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I am certain that you have found the “hidden” beast. It was a cheetah stalking a Thomson’s gazelle at the edge of the Amboseli swamp. What happened next will be revealed in the next post…

Spot the beast 59

“An insconspicuos species that is easily overlooked during the day…” [1], I present you with this beast for you to find.

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Not difficult to find in the picture but the Double-banded Sandgrouse (Pterocles bicinctus), a lovely bird, is not easily seen as their camouflage blends it with its environment in an amazing way. This bird was sotted slowly crossing the road and moving into the grass by the road.

 

[1] Roberts VII Multimedia Birds of Southern Africa. iPhone and iPad Edition. Version 2.4

 

 

Spot the beast 58

I saw this beast flying off from our verandah when I turned the light off early morning.

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Here it is. Just visible even when I cropped the picture.

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The moment the moth gets ready to fly, it is a different story! Quite beautiful.

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Spot the beast 57

See if you can spot this one. Please, do not look too much if you fail to find it in a few seconds…

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This one is really a different “Spot” as it is quite clear that we have a terrapin in front of us. However, have a good look at it.

I did not notice anything strange until my son, said “look at the terrapin doing Yoga”!

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It was rather hot in Roma so the beast was sunning one leg at a time at leisure!

Spot the beast 56

Although it is pretty obvious, it was interesting that it was found by my wife that is not a fan of these beasts. She carefully avoided getting close to it and took the pictures with her cellphone from a distance!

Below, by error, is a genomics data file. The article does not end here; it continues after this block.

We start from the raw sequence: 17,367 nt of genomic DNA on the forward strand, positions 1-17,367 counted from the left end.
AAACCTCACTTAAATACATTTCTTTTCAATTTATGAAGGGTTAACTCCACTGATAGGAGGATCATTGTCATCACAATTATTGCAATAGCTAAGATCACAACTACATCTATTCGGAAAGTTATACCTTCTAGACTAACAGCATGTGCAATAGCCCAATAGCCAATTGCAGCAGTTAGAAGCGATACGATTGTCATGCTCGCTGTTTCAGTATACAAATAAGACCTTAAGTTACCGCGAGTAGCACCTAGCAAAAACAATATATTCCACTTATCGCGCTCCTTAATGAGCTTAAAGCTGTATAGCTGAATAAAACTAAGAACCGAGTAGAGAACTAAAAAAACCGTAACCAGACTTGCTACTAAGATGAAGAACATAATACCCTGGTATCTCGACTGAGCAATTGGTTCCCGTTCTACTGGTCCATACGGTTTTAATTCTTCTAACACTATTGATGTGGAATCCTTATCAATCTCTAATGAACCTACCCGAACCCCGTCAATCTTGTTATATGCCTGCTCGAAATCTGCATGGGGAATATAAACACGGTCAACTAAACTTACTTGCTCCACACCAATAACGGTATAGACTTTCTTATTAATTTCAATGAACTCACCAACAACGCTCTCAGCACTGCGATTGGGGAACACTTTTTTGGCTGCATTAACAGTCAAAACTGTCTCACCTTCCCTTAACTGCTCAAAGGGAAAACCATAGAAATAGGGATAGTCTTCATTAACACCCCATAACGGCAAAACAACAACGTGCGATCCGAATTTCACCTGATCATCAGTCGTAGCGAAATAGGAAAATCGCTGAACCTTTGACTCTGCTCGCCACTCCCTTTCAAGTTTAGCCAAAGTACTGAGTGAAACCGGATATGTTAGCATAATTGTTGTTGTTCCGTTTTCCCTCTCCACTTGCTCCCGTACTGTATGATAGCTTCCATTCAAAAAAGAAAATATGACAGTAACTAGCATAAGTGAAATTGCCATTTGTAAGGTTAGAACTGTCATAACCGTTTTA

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This small beast, a yarará (Bothrops diporus) measured about 25cm and, according to my wife was quite aggressive… After rolling itself up in the middle of the road, it eventually departed.

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Snakes of this genus (there are a few) are responsible for most fatalities in the Americas. Their venom is hemotoxic and cause severe lesions at the bite site (see https://en.wikipedia.org/wiki/Bothrops#Behavior)

 

Spot the beast 55

The setting makes spotting this -rather delicate- beast difficult. However, I am sure you will find it…

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Here it is, probably not what you expected? I was pretty sure that you would check the sticks thoroughly and probably (at least at first) miss it.

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It is a rather delicate moth that does not visit us very often.

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Spot the beast 54

Another beast to test your observation powers. Not too difficult this time but good camouflage nevertheless…

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Good dress to deceive in Autumn!